Gallup: George W. Bush favorability 6 points higher than Obama

Given that Barack Obama and the Democrats waged his first presidential campaign on the premise that George W. Bush was the worst president ever, and that Hope and Change were just the ticket, the latest Gallup Poll results must be disheartening:

Gallup goes out of its way to soften the blow:

Americans typically rate presidents more positively after they leave office, so Obama's relatively worse standing than his predecessors is not surprising. However, the current poll represents Obama's worst favorable rating to date.

And it explains away Carter’s dismal showing:

Though Carter left office with similarly poor job approval ratings, his lower favorable ratings today are mostly attributable to one in six Americans not having an opinion of him. That includes 36% of those younger than 30, all of whom were born after Carter left office in 1981. The only other time Gallup measured opinions of Carter with this question format, in 2007, 69% rated him favorably, 27% unfavorably, and 4% had no opinion.

Gallup also allows for the possibility that George W. Bush may rise further in public esteem:

The younger Bush's current favorable rating is likely lower than other former presidents' ratings because his term, marked by job approval ratings well below 40% during his final two years in office, is the freshest in Americans' minds.

That’s a lot of gymnastics to explain away that Carter and Obama get worse as people reckon the consequences of their presidencies. Bill Clinton, the lovable scoundrel, still enjoys public esteem, despite his record as a sexual predator.

Given that Barack Obama and the Democrats waged his first presidential campaign on the premise that George W. Bush was the worst president ever, and that Hope and Change were just the ticket, the latest Gallup Poll results must be disheartening:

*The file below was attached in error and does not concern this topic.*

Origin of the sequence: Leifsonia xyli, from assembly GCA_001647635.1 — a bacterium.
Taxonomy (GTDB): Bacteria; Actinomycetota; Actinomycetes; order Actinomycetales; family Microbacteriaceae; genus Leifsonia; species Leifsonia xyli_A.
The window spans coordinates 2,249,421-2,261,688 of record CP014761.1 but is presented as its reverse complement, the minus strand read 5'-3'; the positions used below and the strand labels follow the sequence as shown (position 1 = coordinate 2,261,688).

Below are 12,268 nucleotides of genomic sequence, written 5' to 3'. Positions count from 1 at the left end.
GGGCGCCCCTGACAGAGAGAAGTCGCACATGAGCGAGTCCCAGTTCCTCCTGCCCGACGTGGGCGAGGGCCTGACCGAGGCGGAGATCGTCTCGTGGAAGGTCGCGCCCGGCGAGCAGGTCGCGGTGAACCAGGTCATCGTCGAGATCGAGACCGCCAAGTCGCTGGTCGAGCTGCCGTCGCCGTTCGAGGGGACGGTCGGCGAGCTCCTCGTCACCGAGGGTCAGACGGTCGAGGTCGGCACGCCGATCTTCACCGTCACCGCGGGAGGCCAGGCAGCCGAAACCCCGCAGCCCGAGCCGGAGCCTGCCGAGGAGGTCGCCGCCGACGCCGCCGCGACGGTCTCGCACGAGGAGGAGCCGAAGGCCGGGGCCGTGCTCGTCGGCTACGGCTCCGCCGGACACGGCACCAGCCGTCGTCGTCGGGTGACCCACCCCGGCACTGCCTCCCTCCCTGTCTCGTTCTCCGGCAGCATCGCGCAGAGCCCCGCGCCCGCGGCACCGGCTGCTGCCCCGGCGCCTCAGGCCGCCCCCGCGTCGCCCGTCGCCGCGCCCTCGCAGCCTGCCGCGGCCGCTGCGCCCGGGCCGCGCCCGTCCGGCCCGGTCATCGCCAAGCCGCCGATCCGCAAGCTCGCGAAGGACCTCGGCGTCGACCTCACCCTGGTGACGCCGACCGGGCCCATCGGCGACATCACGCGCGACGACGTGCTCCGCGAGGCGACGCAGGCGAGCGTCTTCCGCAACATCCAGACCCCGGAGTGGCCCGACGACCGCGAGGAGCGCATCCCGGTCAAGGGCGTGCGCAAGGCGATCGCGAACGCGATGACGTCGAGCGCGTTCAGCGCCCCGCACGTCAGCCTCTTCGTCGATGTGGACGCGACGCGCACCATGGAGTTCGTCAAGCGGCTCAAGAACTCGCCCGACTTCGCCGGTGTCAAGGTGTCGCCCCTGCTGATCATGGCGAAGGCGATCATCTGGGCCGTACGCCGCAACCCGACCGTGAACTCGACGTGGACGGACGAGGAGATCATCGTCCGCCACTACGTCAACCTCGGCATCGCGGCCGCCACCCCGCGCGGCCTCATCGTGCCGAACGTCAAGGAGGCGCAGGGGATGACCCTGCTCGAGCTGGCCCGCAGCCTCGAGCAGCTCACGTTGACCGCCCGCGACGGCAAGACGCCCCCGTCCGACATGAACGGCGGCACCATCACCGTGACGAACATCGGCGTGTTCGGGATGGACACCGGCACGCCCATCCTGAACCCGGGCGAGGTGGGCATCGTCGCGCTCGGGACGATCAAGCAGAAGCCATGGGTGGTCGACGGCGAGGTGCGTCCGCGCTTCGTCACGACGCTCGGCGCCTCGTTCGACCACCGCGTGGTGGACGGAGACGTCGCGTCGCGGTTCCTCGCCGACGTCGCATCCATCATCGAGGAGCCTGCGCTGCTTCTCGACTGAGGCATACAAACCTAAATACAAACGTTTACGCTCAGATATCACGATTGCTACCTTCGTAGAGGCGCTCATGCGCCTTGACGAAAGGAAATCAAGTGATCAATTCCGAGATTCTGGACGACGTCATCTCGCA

Gallup goes out of its way to soften the blow:

Americans typically rate presidents more positively after they leave office, so Obama's relatively worse standing than his predecessors is not surprising. However, the current poll represents Obama's worst favorable rating to date.

And it explains away Carter’s dismal showing:

Though Carter left office with similarly poor job approval ratings, his lower favorable ratings today are mostly attributable to one in six Americans not having an opinion of him. That includes 36% of those younger than 30, all of whom were born after Carter left office in 1981. The only other time Gallup measured opinions of Carter with this question format, in 2007, 69% rated him favorably, 27% unfavorably, and 4% had no opinion.

Gallup also allows for the possibility that George W. Bush may rise further in public esteem:

The younger Bush's current favorable rating is likely lower than other former presidents' ratings because his term, marked by job approval ratings well below 40% during his final two years in office, is the freshest in Americans' minds.

That’s a lot of gymnastics to explain away that Carter and Obama get worse as people reckon the consequences of their presidencies. Bill Clinton, the lovable scoundrel, still enjoys public esteem, despite his record as a sexual predator.

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